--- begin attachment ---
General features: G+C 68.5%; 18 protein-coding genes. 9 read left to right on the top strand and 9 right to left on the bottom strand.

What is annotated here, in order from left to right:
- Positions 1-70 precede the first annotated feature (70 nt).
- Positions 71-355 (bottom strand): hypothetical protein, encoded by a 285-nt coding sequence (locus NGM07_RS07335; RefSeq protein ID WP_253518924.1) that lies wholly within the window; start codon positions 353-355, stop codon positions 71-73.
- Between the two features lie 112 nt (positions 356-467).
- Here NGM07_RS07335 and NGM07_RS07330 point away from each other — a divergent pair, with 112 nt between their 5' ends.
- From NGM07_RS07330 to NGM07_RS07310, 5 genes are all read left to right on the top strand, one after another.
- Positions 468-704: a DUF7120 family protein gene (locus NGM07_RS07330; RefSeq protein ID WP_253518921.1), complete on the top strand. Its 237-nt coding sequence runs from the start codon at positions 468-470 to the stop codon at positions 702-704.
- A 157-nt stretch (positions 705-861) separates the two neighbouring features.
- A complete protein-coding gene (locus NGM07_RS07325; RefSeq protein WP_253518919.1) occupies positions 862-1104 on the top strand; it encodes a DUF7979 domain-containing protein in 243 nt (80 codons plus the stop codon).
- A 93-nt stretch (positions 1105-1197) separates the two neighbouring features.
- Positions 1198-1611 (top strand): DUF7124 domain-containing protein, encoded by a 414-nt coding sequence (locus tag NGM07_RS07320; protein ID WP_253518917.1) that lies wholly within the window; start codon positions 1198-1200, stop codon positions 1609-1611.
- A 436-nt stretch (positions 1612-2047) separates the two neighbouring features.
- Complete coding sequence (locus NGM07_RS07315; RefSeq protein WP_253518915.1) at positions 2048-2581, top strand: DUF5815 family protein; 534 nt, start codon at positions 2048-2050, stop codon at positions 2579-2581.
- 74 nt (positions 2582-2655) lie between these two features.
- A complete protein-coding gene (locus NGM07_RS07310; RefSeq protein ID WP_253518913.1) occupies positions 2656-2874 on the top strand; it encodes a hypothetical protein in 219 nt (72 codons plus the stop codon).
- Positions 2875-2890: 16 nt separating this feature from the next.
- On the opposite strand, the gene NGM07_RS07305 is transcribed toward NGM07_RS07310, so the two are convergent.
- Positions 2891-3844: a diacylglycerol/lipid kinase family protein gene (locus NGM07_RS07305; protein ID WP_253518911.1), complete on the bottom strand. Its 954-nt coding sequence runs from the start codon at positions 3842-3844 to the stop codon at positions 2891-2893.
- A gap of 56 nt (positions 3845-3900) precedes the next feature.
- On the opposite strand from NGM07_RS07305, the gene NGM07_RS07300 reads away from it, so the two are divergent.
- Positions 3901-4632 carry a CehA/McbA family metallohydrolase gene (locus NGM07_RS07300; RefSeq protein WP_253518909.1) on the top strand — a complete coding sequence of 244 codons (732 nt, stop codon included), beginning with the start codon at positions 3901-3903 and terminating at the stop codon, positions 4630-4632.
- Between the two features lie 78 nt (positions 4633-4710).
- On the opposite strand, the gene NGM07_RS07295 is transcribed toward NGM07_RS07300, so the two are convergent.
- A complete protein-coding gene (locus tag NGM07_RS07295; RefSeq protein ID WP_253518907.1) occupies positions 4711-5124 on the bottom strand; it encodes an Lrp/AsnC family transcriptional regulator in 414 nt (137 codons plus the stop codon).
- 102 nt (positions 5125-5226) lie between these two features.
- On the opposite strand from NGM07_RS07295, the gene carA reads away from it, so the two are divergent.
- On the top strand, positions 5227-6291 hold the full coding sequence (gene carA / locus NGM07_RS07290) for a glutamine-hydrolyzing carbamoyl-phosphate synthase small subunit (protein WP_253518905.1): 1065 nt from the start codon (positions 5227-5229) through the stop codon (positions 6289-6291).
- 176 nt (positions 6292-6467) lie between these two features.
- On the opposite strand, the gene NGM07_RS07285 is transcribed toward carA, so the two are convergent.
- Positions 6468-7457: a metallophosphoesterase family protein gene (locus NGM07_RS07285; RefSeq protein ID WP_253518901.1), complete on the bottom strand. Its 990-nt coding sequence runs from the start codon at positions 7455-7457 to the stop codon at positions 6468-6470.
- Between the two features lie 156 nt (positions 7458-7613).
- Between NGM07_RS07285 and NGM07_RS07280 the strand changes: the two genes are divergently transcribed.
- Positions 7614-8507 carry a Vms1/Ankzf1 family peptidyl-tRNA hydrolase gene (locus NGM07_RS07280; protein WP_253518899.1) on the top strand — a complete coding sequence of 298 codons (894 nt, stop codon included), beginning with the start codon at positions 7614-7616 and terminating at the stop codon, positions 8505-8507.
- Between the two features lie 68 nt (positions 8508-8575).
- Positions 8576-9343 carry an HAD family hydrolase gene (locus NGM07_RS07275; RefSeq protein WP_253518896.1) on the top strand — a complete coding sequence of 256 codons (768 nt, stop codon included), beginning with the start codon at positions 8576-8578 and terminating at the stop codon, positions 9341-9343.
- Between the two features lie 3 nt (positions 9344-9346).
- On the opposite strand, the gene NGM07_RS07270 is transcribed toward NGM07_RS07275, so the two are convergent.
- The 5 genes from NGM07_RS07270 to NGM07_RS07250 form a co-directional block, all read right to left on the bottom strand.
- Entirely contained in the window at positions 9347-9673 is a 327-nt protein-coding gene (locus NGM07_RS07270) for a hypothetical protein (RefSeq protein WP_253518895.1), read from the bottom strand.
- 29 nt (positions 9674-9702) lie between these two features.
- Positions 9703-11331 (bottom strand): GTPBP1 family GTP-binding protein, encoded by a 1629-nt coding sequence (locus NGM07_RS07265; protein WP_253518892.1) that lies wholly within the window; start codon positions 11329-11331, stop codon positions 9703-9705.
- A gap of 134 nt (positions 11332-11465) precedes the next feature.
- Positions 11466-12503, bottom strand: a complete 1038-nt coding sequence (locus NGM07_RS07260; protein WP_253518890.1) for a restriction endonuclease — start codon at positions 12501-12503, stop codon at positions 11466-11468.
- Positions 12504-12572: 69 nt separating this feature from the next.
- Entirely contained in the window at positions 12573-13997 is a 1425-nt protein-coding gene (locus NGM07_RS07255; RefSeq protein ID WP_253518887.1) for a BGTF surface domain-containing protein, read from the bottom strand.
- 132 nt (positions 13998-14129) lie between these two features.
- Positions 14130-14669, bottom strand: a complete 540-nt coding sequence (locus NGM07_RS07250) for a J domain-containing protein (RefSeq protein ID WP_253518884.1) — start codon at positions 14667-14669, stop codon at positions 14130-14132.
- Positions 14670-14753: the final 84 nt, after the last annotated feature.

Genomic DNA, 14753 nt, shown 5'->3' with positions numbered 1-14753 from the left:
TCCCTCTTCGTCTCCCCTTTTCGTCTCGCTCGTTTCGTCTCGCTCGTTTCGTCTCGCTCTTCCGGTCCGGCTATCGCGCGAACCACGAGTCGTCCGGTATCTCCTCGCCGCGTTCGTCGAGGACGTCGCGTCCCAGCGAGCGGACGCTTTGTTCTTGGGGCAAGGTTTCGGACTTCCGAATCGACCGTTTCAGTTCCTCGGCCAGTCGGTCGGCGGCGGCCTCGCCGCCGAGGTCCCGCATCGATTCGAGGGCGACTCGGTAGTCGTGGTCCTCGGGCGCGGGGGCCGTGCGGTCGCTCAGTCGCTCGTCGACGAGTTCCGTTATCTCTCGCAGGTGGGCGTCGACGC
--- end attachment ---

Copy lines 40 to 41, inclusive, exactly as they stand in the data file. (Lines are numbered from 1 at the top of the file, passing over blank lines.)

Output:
- Entirely contained in the window at positions 9347-9673 is a 327-nt protein-coding gene (locus NGM07_RS07270) for a hypothetical protein (RefSeq protein WP_253518895.1), read from the bottom strand.
- 29 nt (positions 9674-9702) lie between these two features.